The Reds pitchers and catchers report to Goodyear, AZ for spring training on Valentine’s Day this year, and for once, there’s a fair amount of overlap between the questions long-term couples face every year around this time and the questions the Reds hope to have answered by the time the season starts. Pop a bottle, start the bath, and settle in folks because the honeymoon phase of the Reds rebuild is well past and the seven (three?) year itch is starting to burn.
How old are these chocolates?
Jesse Winker is only 23 years old, but I would have sworn he was at least 33, based on the long-simmering hype that’s haunted the young outfielder. Winker has done well at every level he’s played, so 2017 might finally be the year he gets the call to the bigs. With a .303 AVG and .397 OBP in AAA last year, Winker might have proved himself enough for the powers that be to overlook his utter lack of power, but a high contact corner outfielder has never been the Reds style. Spring training will be the time for Winker to show that he needs to be in the bigs from the outset, unseating Scott Schebler for Jay Bruce’s old stomping grounds.
Similarly to Winker, Robert Stephenson is another goodie who has been surrounded by hype for seemingly forever. Unlike Winker, Stephenson has gotten a taste of the majors and the results were unremarkable. No one has given up on Bob Steve, but a righty with a low 90s fastball and a 4-plus FIP at AAA isn’t exactly a box of Switzerland’s finest chocolate creations. This spring training might be the last real chance Stephenson has to prove his worth in the Reds organization before Amir Garrett, Rookie Davis, or Keury Mella take his place.
Will this spa day really fix my back?
William Carlos Williams once wrote “so much depends on a red wheelbarrow,” but a red wheelbarrow, while in the correct color scheme, cannot play catcher for a Major League baseball team. Devin Mesoraco, on the other hand, can…as long as he’s healthy. On the one hand, saying spring training can put Devin Mesoraco’s health uncertainty to rest is a bit foolish considering he made it 23 and 16 games past Opening Day before succumbing to the DL the past two seasons. However, spring training can tell us if he has even remotely returned to his 2014 form. The Reds will need a full season of a healthy Mesoraco if they want to be certain about a run in 2018, so making it through spring training is just the first step to that end.
The Reds’ other injured payroll suck, Homer Bailey, will also need to prove he still has his mojo out of camp. With Garrett, Stephenson (and maybe Michael Lorenzen?) knocking on the door of the rotation, an injured Homer Bailey doesn’t have much ground to give. And with the recent signings of Scott Feldman and Bronson Arroyo, he won’t be able to lay claim to the savvy veteran’s role either. Bailey told C. Trent Rosecrans that he was “very confident” about returning to form back in December, so I guess the only recourse for fans is to judge for themselves over the course of February and March.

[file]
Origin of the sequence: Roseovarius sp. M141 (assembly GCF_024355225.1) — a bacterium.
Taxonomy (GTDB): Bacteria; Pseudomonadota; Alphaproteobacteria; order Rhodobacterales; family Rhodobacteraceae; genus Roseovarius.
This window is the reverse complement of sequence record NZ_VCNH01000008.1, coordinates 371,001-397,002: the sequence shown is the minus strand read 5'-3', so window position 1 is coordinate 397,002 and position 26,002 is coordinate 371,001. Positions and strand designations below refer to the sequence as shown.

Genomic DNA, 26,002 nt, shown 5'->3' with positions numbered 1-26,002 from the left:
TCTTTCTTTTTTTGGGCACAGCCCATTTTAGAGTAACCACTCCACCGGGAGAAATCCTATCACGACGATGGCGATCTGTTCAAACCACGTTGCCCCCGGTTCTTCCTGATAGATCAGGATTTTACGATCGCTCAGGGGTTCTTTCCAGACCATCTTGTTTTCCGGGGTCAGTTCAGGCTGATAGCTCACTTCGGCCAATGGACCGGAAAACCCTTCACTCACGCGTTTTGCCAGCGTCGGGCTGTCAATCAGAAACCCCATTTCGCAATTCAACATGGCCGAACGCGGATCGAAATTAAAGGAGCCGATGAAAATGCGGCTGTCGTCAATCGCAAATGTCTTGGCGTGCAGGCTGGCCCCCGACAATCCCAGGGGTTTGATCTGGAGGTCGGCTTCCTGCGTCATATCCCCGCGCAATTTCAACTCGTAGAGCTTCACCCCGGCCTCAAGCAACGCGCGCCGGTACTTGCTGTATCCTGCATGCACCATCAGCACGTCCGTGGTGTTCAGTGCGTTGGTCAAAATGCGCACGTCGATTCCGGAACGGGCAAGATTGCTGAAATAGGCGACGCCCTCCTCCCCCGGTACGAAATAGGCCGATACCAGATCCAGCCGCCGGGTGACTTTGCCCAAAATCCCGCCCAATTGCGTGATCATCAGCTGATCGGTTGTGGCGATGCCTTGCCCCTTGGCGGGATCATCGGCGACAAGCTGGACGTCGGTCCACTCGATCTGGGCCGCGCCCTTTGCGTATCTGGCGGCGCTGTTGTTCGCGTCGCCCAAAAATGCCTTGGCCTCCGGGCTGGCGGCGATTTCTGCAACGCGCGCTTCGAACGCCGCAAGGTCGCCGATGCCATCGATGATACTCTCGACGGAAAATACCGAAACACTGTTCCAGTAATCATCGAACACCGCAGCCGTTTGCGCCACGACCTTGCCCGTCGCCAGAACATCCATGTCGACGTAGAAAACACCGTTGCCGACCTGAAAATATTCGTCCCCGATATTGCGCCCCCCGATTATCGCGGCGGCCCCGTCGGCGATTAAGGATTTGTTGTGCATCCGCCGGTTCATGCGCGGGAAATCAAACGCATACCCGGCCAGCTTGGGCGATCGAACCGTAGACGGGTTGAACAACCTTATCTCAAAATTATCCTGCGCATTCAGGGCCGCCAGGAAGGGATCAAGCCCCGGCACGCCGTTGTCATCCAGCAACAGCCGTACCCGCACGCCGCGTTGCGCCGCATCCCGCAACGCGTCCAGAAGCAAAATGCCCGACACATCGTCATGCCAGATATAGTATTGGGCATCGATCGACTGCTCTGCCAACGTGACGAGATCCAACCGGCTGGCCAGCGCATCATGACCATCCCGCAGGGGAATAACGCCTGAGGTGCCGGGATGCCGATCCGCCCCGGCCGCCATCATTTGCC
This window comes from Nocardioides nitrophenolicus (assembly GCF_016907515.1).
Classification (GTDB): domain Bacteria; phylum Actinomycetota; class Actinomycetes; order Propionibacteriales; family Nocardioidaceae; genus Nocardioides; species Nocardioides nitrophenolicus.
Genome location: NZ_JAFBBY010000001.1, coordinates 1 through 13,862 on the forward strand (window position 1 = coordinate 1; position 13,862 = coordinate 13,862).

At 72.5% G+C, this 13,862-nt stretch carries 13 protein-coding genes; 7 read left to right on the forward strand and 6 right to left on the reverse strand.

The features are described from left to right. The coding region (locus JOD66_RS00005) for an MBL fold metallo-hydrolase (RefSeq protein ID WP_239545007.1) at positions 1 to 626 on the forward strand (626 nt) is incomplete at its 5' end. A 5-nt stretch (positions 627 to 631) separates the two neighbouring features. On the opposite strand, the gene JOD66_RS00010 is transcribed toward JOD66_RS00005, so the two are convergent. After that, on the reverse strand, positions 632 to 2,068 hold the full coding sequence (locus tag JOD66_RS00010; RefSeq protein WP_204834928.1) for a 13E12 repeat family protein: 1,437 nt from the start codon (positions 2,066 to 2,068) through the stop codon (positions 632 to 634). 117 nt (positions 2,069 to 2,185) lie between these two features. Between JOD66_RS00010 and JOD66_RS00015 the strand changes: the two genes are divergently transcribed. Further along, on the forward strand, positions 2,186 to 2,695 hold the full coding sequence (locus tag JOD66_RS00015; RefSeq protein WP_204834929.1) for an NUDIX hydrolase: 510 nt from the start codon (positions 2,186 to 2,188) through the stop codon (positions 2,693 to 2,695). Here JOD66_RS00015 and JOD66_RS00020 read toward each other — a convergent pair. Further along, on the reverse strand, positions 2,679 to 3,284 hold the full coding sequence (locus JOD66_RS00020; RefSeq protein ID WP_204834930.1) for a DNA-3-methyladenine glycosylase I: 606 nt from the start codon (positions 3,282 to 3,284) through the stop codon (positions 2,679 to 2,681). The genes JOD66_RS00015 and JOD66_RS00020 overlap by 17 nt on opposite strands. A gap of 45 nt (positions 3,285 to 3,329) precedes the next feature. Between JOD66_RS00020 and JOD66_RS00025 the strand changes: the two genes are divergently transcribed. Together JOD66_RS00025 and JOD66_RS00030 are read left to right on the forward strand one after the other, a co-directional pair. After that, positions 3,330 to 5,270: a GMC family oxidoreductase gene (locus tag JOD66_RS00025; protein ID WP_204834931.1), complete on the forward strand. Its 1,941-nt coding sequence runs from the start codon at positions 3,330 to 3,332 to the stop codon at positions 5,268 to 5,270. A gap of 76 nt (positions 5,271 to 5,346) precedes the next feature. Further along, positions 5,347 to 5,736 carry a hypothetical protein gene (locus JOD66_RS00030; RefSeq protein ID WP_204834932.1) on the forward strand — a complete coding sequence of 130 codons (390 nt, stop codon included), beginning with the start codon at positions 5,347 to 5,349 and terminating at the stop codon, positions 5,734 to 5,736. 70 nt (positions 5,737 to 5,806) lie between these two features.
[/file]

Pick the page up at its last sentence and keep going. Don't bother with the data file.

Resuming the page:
Are those the neighbor’s roses?
Probably the most controversial question heading into spring training is: How will the Reds handle their two dead men walking, Brandon Phillips and Zack Cozart? For all practical purposes, the middle infielders are another team’s problem, as neither will be making the 2018 run with the Reds, but for the time being, we’re stuck with them.
That’s not to say I do not enjoy the pair; in fact, they are my favorite players on the Reds. But, in order for the grand rebuild to work, Jose Peraza and Dilson Herrera need to take the lion’s share of the playing time this season. Will that happen? With pride, longevity, and lack of contention all playing a role, I would say it’s unlikely the Reds will play Herrera and Peraza at the same time more than a third of the season. I could definitely be wrong though, as it’s too soon to tell, but spring training should give a much better indicator of how much of a role Phillips and Cozart will play on the 2017 Reds.
How responsible is the new babysitter? Did you even try the old babysitter?
Scott Feldman and Bronson Arroyo have both been brought in to mentor the young arms and fill the spaces where bodies need to be before those young arms are ready. While those reasons are certainly important and necessary, bringing in both guys seems to be a bit of overkill. Spring training should tell us how much of an impact each will make on the Reds 2017, but I wouldn’t expect either to do much. Arroyo likely won’t make the roster out of camp, and Feldman should just be a warm body in a Reds uniform until the Reds find a different uniform to put him in.
For those arms that don’t make it to the rotation, Drew Storen will fill a similar babysitting role in the bullpen. Hopefully, Storen will be able to coach Raisel Iglesias on how to consistently fill high-pressure situations so that the Cuban Missile 2.0 can be the Reds’ closer for the second half and beyond. But does Storen have anything left in the tank? Why didn’t the Reds go after Aroldis Chapman instead? (Kidding.)
Where has the spark gone?
So this question is more for the fans–us, the people who pay to keep this sport coming back every year. But where has the spark gone? At least with respect to the Reds 2017, I just feel apathetic. Management still seems to be dragging its feet on making the obvious moves; this year is another lost year in the wilderness, and the roster lacks any sort of character that can make a losing year less of a loser. Where is Jonny Gomes? Where is Skip Schumaker? Where is Todd Frazier? Even Brandon Phillips has become crotchety and jaded. Someone needs to step forward and be the lovable goof Reds fans need in this dark time, and spring training is the perfect opportunity for that to happen. Maximus Decimus Meridius once said, “Are you not entertained?” and to be honest, no I’m really not. But I’ll keep an open mind on being pleasantly surprised.